restricted access Power Lines: Electricity in American Life and Letters, 1882–1952 by Jennifer L. Lieberman (review)
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Power Lines: Electricity in American Life and Letters, 1882–1952. Jennifer L. Lieberman. Cambridge, MA: MIT Press, 2017. Pp. 288. $30.00 (cloth); $21.00 (eBook).

Jennifer L. Lieberman’s Power Lines explores how turn-of-the-twentieth-century literature opens what she calls the “black box” of technology (216). To do so, Power Lines traces the depiction of electricity in American fiction from the late-nineteenth to mid-twentieth centuries in conjunction with industrial, governmental, legal, and medical discourses. Elucidating the multiple meanings of electricity as it animates multiple systems (transportation, power, communications), Power Lines enables us to reconsider how literary form is transformed through the second industrial revolution and, in turn, how literary texts take part in defining the emerging systems of this revolution. As it positions literature at the heart of discourses of hope and fear for a changing material culture that we have come to reify as “technology,” Power Lines is an important book for modernism scholars researching the connection between literature and these turn-of-the-twentieth-century systems.

Power Lines begins with Mark Twain’s A Connecticut Yankee in King Arthur’s Court (1889) as a case study for what Lieberman calls the “technological fallacy”: a critical projection of the concept of technology as an all-encompassing and inevitable system onto a period that was still grappling with the meaning of new inventions. Lieberman focuses on displays of electrical power in Twain’s novel to show how it resists what she calls the “anachronistic coherence” that contemporary critics have imposed on it (19). Depictions of electricity in the novel alternately emphasize human agency and forward a determinist “belief that inventions could constitute an end in themselves” (44). Twain’s novel also, according to Lieberman, wavers between representing electricity as evidence of social progress and as a power that might merely “recapitulate existing . . . structures” or even serve socially regressive ends (44). She shows how A Connecticut Yankee in King Arthur’s Court moves from a linear to a circular narrative as these contrasts are foregrounded so that the novel, like its protagonist Hank, struggles to “choose between individualistic and systemic paradigms” emerging in the late nineteenth century century (47).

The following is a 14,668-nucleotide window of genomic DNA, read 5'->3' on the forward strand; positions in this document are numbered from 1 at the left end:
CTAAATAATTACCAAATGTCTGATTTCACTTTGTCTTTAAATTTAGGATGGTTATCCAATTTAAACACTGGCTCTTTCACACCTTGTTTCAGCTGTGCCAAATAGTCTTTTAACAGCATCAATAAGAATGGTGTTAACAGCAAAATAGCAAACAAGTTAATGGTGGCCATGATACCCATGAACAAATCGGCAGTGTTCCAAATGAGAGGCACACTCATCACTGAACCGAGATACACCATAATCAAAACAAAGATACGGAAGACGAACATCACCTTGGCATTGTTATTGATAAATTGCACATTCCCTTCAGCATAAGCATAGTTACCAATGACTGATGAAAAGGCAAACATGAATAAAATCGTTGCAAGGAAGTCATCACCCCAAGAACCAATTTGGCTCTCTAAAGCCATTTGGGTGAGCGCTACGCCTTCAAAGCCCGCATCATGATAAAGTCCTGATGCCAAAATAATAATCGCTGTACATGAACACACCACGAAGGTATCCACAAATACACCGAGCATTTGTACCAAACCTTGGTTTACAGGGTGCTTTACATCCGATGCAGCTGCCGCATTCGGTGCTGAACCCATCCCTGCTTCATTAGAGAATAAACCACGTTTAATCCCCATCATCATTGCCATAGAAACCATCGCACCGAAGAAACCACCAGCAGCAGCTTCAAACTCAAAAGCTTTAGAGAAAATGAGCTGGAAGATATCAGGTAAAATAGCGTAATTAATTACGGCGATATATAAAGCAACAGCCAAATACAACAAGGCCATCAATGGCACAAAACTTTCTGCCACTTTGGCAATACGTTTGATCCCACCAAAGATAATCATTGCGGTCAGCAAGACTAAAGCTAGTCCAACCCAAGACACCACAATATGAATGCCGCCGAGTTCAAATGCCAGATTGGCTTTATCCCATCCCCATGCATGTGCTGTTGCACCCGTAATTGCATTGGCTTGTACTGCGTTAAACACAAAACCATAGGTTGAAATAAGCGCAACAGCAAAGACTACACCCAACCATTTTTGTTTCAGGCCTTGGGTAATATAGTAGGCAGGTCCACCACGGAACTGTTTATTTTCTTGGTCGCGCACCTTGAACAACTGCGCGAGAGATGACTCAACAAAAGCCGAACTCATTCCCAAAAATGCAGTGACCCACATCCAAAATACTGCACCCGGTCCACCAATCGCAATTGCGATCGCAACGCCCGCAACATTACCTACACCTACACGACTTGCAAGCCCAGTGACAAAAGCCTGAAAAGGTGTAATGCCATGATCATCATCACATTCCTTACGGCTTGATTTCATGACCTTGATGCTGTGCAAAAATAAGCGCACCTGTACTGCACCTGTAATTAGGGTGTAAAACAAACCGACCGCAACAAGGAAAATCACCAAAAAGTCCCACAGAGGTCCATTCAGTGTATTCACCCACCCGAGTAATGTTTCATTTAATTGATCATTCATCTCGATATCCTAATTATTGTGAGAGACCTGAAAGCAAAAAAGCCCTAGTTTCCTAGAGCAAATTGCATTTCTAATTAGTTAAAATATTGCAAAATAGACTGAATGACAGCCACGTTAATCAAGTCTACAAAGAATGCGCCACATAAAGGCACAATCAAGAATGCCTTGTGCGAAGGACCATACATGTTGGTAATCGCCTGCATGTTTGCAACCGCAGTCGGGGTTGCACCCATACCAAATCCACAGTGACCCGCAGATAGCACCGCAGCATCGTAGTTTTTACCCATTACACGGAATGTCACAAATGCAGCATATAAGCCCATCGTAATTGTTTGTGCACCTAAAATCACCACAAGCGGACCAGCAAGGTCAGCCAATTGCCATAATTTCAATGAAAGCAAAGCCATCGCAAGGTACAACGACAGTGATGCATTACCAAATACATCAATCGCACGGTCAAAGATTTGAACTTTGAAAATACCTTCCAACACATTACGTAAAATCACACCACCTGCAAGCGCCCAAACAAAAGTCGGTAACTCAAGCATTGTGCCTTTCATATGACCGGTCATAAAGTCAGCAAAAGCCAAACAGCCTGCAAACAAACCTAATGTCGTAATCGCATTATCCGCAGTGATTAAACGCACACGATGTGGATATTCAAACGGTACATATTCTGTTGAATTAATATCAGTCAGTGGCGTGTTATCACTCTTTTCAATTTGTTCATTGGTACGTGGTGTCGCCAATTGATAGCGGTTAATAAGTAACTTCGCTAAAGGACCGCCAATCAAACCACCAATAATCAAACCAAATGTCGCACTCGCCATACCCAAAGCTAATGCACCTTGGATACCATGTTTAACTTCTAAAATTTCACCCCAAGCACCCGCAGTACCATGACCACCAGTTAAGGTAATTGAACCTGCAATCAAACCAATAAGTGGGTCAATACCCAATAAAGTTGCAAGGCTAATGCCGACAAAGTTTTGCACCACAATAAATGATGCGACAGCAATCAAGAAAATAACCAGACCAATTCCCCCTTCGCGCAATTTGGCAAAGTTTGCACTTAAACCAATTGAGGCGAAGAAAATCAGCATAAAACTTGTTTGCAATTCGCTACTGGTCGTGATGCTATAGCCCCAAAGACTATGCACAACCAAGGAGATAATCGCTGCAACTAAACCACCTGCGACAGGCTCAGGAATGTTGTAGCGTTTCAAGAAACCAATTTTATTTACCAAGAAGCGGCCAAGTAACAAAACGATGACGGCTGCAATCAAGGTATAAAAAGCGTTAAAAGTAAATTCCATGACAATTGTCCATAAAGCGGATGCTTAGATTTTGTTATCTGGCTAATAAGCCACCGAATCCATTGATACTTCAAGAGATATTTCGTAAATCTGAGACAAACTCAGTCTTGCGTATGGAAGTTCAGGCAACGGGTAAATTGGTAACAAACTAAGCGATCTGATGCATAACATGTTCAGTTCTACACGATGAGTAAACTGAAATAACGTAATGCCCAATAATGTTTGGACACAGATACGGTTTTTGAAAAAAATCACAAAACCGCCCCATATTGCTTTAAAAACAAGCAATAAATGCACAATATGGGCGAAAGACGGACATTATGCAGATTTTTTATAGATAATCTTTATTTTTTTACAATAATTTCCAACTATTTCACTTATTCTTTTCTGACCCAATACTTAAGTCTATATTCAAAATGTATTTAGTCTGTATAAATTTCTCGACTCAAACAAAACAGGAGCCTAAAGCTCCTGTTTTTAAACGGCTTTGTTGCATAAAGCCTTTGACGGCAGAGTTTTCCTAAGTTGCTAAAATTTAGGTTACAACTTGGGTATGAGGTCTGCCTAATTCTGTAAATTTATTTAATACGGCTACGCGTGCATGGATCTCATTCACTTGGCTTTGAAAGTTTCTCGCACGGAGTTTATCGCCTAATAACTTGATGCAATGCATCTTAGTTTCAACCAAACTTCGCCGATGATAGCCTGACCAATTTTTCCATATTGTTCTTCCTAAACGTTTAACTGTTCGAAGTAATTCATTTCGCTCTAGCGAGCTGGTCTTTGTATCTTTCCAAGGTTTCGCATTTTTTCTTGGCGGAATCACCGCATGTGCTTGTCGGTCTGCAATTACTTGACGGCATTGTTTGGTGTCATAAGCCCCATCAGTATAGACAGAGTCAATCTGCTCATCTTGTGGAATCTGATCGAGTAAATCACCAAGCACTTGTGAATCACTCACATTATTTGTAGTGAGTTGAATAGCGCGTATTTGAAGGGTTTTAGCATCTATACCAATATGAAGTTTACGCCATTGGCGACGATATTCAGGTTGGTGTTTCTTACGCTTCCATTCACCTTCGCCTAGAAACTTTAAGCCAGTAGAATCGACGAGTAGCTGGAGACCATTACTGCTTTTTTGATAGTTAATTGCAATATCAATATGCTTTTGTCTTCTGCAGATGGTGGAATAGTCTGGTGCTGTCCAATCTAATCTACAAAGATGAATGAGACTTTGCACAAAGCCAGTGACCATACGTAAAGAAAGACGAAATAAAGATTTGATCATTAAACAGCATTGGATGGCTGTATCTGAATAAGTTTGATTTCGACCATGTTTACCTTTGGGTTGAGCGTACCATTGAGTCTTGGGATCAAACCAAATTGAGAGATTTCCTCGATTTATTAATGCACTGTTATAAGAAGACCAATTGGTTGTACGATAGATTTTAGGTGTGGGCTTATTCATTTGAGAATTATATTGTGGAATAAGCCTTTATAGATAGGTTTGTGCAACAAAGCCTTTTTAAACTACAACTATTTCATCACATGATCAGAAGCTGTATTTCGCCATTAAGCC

The next chapter considers the larger stakes of the “technological fallacy” as Lieberman investigates discourses around the invention and institution of the electric chair in the late-nineteenth and early-twentieth centuries. She posits that discussions around the electric chair rendered capital punishment a “technical rather than ethical problem” (52). Two novels based on actual trials and executions by electric chair—Gertrude Atherton’s Patience Sparhawk and Her Times (1897) and Theodore Dreiser’s An American Tragedy (1925)—serve to reveal how fiction introduced questions of social and political agency generally absent from journalistic and legal writing in the period. Lieberman shows how Atherton and Dreiser’s novels attempt to reconnect the electric chair to the systems from which it had become increasingly abstracted: “the power grid, the sensational press, the class system” (88). As with Twain’s novel, this attempt to rethink the relationship between individuals and systems influences literary form as the novels construct senses of “unreality and fragmentation” to grapple with the relationship between individuals and the interconnected systems that enmesh them (87). This grappling, which likely resonated with readers’ questioning of the “place of the individual in a networked world,” explains why the novels were popular at the time without precipitating large-scale movements against the death penalty (88). The contest between individual agency and determination by overlapping systems shapes these discourses around the electric chair. Further, Lieberman shows that Atherton’s and Dreiser’s novels challenge the relationship between new inventions and social progress that was being developed in other discourses on electricity.

In the third chapter, Power Lines moves from countering the “technological fallacy” to exploring how writers envision electrical systems in their fiction. Lieberman here presents Charlotte Perkins Gilman as a utopian writer for whom electricity promises social and political progress. She begins by looking at the metaphor of the “human storage battery”—an electrical potential—elaborated in Gilman’s nonfictional Human Work (1904). The concept of the battery [End Page 432] allows for a...